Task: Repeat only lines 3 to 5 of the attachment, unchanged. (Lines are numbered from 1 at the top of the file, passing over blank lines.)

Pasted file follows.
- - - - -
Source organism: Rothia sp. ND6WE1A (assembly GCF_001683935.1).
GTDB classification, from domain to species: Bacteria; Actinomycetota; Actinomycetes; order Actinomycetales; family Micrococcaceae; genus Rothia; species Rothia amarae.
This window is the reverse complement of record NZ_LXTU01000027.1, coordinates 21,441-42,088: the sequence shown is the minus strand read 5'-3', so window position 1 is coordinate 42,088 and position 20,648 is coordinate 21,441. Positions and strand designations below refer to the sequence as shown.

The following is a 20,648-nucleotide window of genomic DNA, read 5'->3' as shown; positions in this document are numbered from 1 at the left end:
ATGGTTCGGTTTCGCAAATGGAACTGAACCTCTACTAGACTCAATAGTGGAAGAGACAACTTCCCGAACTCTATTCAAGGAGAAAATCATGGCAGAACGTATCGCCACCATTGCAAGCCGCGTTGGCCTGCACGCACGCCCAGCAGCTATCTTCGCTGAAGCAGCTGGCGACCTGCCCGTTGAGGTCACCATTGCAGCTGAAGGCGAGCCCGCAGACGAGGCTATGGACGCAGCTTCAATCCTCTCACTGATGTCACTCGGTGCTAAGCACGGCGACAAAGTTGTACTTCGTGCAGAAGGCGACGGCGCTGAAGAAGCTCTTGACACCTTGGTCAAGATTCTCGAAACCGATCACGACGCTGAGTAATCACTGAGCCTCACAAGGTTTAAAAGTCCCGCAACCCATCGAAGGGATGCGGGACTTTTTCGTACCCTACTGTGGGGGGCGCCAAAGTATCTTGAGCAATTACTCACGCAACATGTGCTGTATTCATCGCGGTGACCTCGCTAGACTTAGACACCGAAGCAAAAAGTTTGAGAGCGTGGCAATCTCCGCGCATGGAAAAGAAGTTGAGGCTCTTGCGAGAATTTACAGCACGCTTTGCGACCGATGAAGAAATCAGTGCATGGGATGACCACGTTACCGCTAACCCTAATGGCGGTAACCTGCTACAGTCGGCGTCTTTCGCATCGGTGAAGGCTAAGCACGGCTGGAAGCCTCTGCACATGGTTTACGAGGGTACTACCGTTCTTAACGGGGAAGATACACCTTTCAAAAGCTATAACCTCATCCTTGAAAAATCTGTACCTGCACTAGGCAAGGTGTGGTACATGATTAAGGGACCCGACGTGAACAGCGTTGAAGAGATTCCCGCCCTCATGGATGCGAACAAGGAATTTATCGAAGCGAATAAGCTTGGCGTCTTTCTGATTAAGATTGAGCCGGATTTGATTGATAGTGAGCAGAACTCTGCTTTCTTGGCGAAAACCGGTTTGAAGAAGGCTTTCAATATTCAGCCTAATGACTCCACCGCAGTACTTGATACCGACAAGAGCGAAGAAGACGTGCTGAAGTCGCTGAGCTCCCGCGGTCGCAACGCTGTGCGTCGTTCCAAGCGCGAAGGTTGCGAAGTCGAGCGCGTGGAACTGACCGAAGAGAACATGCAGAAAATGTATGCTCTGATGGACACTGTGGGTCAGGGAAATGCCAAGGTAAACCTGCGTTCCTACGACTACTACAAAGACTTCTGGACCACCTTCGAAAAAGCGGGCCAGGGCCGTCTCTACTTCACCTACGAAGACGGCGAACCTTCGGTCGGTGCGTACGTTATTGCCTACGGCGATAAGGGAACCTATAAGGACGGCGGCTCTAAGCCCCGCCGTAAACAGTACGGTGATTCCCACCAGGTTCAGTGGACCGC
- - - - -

This window is the reverse complement of record NZ_LXTU01000027.1, coordinates 21,441-42,088: the sequence shown is the minus strand read 5'-3', so window position 1 is coordinate 42,088 and position 20,648 is coordinate 21,441. Positions and strand designations below refer to the sequence as shown.

The following is a 20,648-nucleotide window of genomic DNA, read 5'->3' as shown; positions in this document are numbered from 1 at the left end:
ATGGTTCGGTTTCGCAAATGGAACTGAACCTCTACTAGACTCAATAGTGGAAGAGACAACTTCCCGAACTCTATTCAAGGAGAAAATCATGGCAGAACGTATCGCCACCATTGCAAGCCGCGTTGGCCTGCACGCACGCCCAGCAGCTATCTTCGCTGAAGCAGCTGGCGACCTGCCCGTTGAGGTCACCATTGCAGCTGAAGGCGAGCCCGCAGACGAGGCTATGGACGCAGCTTCAATCCTCTCACTGATGTCACTCGGTGCTAAGCACGGCGACAAAGTTGTACTTCGTGCAGAAGGCGACGGCGCTGAAGAAGCTCTTGACACCTTGGTCAAGATTCTCGAAACCGATCACGACGCTGAGTAATCACTGAGCCTCACAAGGTTTAAAAGTCCCGCAACCCATCGAAGGGATGCGGGACTTTTTCGTACCCTACTGTGGGGGGCGCCAAAGTATCTTGAGCAATTACTCACGCAACATGTGCTGTATTCATCGCGGTGACCTCGCTAGACTTAGACACCGAAGCAAAAAGTTTGAGAGCGTGGCAATCTCCGCGCATGGAAAAGAAGTTGAGGCTCTTGCGAGAATTTACAGCACGCTTTGCGACCGATGAAGAAATCAGTGCATGGGATGACCACGTTACCGCTAACCCTAATGGCGGTAACCTGCTACAGTCGGCGTCTTTCGCATCGGTGAAGGCTAAGCACGGCTGGAAGCCTCTGCACATGGTTTACGAGGGTACTACCGTTCTTAACGGGGAAGATACACCTTTCAAAAGCTATAACCTCATCCTTGAAAAATCTGTACCTGCACTAGGCAAGGTGTGGTACATGATTAAGGGACCCGACGTGAACAGCGTTGAAGAGATTCCCGCCCTCATGGATGCGAACAAGGAATTTATCGAAGCGAATAAGCTTGGCGTCTTTCTGATTAAGATTGAGCCGGATTTGATTGATAGTGAGCAGAACTCTGCTTTCTTGGCGAAAACCGGTTTGAAGAAGGCTTTCAATATTCAGCCTAATGACTCCACCGCAGTACTTGATACCGACAAGAGCGAAGAAGACGTGCTGAAGTCGCTGAGCTCCCGCGGTCGCAACGCTGTGCGTCGTTCCAAGCGCGAAGGTTGCGAAGTCGAGCGCGTGGAACTGACCGAAGAGAACATGCAGAAAATGTATGCTCTGATGGACACTGTGGGTCAGGGAAATGCCAAGGTAAACCTGCGTTCCTACGACTACTACAAAGACTTCTGGACCACCTTCGAAAAAGCGGGCCAGGGCCGTCTCTACTTCACCTACGAAGACGGCGAACCTTCGGTCGGTGCGTACGTTATTGCCTACGGCGATAAGGGAACCTATAAGGACGGCGGCTCTAAGCCCCGCCGTAAACAGTACGGTGATTCCCACCAGGTTCAGTGGACCGC